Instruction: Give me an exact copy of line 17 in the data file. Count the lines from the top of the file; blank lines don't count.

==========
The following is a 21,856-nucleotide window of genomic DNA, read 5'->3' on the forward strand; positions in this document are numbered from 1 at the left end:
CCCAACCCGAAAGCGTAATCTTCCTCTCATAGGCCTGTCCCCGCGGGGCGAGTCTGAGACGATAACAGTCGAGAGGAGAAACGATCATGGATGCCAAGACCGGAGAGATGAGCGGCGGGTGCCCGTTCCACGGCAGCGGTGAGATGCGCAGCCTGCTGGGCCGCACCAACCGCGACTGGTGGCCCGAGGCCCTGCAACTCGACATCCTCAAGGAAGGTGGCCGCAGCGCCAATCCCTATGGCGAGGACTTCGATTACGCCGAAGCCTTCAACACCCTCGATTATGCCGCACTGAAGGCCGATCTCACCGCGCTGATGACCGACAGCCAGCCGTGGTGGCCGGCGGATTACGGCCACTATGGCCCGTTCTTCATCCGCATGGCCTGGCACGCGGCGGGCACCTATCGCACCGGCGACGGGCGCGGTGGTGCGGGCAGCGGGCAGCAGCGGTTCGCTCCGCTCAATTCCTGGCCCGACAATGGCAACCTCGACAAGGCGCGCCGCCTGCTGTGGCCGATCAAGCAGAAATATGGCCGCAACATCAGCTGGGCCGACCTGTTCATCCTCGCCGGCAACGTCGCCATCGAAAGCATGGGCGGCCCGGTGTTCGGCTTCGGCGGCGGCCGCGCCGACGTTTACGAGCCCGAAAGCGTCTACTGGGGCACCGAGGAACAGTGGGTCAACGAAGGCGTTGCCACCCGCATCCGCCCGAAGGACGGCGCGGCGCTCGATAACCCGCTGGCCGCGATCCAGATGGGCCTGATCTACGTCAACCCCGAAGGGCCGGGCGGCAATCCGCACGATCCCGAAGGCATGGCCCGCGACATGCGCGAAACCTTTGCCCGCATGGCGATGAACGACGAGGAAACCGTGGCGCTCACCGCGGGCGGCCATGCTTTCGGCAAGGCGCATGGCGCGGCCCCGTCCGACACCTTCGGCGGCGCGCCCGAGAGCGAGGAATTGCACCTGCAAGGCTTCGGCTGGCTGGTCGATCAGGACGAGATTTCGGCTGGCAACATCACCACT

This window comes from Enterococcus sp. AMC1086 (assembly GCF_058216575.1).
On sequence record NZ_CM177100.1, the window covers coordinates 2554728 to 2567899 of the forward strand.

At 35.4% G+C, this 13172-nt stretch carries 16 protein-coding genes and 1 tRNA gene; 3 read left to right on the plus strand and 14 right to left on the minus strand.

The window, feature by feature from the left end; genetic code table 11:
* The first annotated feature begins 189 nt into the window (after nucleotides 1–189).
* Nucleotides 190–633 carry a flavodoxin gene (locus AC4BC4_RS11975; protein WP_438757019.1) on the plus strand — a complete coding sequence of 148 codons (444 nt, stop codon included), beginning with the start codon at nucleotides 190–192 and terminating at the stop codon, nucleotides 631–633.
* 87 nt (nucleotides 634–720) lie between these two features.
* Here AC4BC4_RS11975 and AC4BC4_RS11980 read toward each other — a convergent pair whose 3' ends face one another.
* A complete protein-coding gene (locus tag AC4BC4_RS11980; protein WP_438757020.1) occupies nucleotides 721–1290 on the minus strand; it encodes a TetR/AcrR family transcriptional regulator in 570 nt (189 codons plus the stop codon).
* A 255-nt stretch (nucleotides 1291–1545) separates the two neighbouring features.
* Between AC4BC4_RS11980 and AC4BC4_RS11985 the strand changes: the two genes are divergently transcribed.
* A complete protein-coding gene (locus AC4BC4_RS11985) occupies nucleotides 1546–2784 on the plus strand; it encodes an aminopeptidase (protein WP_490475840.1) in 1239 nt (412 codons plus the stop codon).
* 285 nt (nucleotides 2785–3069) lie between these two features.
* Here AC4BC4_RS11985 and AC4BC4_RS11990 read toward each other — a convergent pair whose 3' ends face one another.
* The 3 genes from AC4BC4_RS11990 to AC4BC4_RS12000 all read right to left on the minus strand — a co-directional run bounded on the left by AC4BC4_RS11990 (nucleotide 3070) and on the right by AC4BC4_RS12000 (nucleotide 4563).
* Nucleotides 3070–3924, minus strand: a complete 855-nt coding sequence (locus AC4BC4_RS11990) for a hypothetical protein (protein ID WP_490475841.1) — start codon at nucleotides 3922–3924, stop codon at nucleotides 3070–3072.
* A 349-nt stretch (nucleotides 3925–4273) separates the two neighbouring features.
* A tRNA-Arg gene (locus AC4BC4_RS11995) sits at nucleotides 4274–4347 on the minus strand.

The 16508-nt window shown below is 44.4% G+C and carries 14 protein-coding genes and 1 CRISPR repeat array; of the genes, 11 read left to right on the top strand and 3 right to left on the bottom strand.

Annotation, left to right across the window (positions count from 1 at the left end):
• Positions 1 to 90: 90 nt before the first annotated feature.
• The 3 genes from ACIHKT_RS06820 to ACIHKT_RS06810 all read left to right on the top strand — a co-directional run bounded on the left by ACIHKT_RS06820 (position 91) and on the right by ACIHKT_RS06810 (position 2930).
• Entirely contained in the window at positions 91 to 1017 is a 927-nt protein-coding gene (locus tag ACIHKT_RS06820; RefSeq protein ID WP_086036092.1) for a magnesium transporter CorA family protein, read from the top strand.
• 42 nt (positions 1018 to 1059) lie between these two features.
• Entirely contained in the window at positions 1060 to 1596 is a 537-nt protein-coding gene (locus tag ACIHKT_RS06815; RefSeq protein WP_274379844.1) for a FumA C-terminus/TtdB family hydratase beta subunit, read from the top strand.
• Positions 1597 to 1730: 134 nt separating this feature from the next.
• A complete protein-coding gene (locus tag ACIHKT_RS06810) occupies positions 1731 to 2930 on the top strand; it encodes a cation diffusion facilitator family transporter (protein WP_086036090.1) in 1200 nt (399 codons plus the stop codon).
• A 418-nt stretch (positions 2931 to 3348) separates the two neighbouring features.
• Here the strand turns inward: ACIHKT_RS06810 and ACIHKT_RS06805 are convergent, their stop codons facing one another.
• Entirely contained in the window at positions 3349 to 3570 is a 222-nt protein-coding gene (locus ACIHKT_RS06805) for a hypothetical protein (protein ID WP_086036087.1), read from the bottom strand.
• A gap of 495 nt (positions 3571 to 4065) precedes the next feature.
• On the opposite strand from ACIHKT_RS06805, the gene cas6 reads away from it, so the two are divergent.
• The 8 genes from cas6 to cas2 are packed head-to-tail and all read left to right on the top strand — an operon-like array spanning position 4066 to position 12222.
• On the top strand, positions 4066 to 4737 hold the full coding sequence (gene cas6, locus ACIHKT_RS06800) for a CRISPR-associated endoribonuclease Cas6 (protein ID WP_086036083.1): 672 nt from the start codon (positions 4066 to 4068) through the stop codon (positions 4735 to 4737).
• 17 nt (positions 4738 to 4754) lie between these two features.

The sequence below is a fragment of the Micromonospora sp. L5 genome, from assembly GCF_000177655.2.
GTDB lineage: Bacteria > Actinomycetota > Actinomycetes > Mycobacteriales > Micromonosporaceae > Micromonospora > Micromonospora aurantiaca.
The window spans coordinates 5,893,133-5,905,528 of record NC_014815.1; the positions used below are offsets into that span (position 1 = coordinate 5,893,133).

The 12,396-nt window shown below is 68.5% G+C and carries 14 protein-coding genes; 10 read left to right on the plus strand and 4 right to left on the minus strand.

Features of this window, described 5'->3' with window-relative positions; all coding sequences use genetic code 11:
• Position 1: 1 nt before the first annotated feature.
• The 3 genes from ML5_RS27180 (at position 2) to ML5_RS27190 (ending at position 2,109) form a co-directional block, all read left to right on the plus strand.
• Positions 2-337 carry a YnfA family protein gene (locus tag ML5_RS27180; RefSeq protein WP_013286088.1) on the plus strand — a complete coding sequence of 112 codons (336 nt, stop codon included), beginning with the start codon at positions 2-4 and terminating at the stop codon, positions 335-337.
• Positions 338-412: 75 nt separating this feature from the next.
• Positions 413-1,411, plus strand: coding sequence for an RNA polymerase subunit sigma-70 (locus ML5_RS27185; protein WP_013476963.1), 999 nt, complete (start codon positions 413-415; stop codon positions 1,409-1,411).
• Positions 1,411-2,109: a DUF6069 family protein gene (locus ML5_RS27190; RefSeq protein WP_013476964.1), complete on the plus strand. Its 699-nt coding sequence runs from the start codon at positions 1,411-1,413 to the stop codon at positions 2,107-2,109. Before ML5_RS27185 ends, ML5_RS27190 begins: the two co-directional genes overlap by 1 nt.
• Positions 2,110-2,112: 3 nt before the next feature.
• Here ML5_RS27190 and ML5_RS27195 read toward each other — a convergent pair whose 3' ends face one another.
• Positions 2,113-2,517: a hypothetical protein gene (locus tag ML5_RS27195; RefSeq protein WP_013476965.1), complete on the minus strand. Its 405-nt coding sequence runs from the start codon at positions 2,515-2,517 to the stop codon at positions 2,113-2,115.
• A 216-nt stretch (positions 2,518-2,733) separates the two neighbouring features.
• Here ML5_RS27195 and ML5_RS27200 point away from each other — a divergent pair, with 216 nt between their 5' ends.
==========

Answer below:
* The 3 genes from AC4BC4_RS11990 to AC4BC4_RS12000 all read right to left on the minus strand — a co-directional run bounded on the left by AC4BC4_RS11990 (nucleotide 3070) and on the right by AC4BC4_RS12000 (nucleotide 4563).